The Legion states that “because of our war veterans ... we exist as a proud and free nation.” Speaking of freedom, there are at least four lies in this statement. First, the Army is an authoritarian and hierarchical institution that seriously limits its members’ freedom of action and speech. Second, the Canadian state has twice imposed conscription in time of war, a process that denies freedom. Third, in Canada, soldiers have often crushed the desire for freedom: the armed intervention against the First Nations, the Métis, the Patriotes, the union demonstrations, not to mention the October Crisis and the Oka crisis or the machine-gunning in 1918 of demonstrations in Quebec City against conscription. Four, Canada has not been attacked militarily for almost 200 years, with the exception of the Irish Fenian incursions around 1865 and the German submarines in the St. Lawrence, which never represented serious threats to the “proud and free nation” that populates Canada. This lie about an army that protects our freedoms is so commonly accepted that it has served to justify the war in Afghanistan, as if the Taliban without war planes and ships were threatening to invade Canada to impose their tyranny, under the nose of the United States!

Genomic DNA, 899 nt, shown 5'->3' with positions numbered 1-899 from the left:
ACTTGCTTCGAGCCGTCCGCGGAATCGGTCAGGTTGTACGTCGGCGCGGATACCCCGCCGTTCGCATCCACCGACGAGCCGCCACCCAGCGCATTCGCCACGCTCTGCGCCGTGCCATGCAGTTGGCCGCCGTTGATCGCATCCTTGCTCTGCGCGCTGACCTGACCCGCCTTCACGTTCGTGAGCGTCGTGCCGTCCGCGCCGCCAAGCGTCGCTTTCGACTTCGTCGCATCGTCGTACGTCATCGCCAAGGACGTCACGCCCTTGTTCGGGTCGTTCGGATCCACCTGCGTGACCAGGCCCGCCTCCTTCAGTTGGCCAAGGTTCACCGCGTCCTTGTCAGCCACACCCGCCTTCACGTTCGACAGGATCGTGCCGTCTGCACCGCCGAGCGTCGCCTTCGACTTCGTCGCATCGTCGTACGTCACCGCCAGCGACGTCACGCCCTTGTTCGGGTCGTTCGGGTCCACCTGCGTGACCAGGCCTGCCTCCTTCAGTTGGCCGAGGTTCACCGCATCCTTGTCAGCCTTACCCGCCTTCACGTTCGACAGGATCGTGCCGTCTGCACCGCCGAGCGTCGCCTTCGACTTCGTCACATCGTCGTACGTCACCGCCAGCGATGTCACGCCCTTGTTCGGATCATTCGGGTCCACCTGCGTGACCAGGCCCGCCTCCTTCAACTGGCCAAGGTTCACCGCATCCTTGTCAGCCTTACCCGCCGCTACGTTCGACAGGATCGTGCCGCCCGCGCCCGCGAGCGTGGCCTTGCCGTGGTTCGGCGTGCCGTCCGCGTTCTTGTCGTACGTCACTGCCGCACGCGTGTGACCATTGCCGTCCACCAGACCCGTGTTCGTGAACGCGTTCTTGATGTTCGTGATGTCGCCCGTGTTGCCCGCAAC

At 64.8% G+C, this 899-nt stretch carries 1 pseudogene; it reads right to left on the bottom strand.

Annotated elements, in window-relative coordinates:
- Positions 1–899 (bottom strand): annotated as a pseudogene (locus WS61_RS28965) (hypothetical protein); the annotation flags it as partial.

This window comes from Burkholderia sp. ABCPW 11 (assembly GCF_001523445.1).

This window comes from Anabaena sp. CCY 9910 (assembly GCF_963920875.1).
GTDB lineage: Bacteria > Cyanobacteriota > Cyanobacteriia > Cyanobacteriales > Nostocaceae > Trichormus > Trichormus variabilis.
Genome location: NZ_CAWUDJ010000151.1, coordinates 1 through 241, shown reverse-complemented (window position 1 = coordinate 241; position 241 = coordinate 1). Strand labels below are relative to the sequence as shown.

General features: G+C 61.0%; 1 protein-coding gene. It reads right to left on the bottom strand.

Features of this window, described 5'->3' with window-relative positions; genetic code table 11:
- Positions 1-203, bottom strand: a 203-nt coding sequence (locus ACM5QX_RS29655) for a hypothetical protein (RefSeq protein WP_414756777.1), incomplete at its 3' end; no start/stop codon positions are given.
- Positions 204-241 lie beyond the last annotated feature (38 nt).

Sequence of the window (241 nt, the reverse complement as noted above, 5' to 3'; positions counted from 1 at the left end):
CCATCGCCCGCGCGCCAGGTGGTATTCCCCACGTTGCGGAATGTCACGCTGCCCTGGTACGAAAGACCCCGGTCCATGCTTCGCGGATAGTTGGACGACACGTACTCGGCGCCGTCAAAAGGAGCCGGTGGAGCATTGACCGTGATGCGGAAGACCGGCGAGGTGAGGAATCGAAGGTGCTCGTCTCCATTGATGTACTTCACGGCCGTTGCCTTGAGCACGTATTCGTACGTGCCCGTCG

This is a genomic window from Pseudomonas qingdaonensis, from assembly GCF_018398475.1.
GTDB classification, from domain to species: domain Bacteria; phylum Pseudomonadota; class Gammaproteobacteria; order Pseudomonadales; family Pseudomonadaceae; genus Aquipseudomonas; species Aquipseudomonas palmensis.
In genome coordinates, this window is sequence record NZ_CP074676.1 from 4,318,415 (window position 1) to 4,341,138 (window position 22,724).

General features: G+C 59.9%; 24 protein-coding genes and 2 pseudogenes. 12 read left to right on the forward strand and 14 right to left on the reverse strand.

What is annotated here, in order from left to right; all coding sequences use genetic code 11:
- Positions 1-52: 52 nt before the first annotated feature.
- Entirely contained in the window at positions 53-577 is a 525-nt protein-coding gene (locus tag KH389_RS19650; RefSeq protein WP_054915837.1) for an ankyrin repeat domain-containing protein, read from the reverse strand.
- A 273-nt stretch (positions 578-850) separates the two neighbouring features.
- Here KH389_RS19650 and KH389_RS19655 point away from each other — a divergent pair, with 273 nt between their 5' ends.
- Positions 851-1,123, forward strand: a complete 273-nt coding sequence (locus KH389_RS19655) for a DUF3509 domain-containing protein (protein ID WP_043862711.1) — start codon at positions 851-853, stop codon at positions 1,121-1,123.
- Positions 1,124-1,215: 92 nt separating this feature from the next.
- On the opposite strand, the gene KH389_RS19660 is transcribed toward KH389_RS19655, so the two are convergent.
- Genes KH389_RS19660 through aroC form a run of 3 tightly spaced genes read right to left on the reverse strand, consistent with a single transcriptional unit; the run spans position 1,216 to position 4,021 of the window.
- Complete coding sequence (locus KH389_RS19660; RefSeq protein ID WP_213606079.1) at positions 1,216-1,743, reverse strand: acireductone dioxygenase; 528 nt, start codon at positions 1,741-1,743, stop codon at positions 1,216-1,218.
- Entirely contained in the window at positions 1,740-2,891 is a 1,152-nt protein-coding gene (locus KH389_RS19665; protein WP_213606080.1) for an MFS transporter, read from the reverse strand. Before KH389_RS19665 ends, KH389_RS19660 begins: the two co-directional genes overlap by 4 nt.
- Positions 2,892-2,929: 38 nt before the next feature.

Our politicians like to have an army not to defend Canada, but to deploy it abroad: the Boer war (1899-1902), the First World War and deployment in Siberia against the Bolsheviks, the Second World War, the Korean War, the Iraq war (1991), the war in Kosovo (against Serbia), the war in Afghanistan and “peace-keeping” operations.

While some Canadian soldiers threw themselves into these conflicts thinking they were serving a noble cause, they nevertheless often lost their life “in vain”, sacrificed by some politicians seeking political prestige in the country or wishing to obey the metropolis (Great Britain) and to participate in imperialist undertakings, to be appreciated in the diplomatic arena, to serve national industry in general and the arms industry in particular, or to have the feeling of power procured by the wars they declare and lead without themselves participating.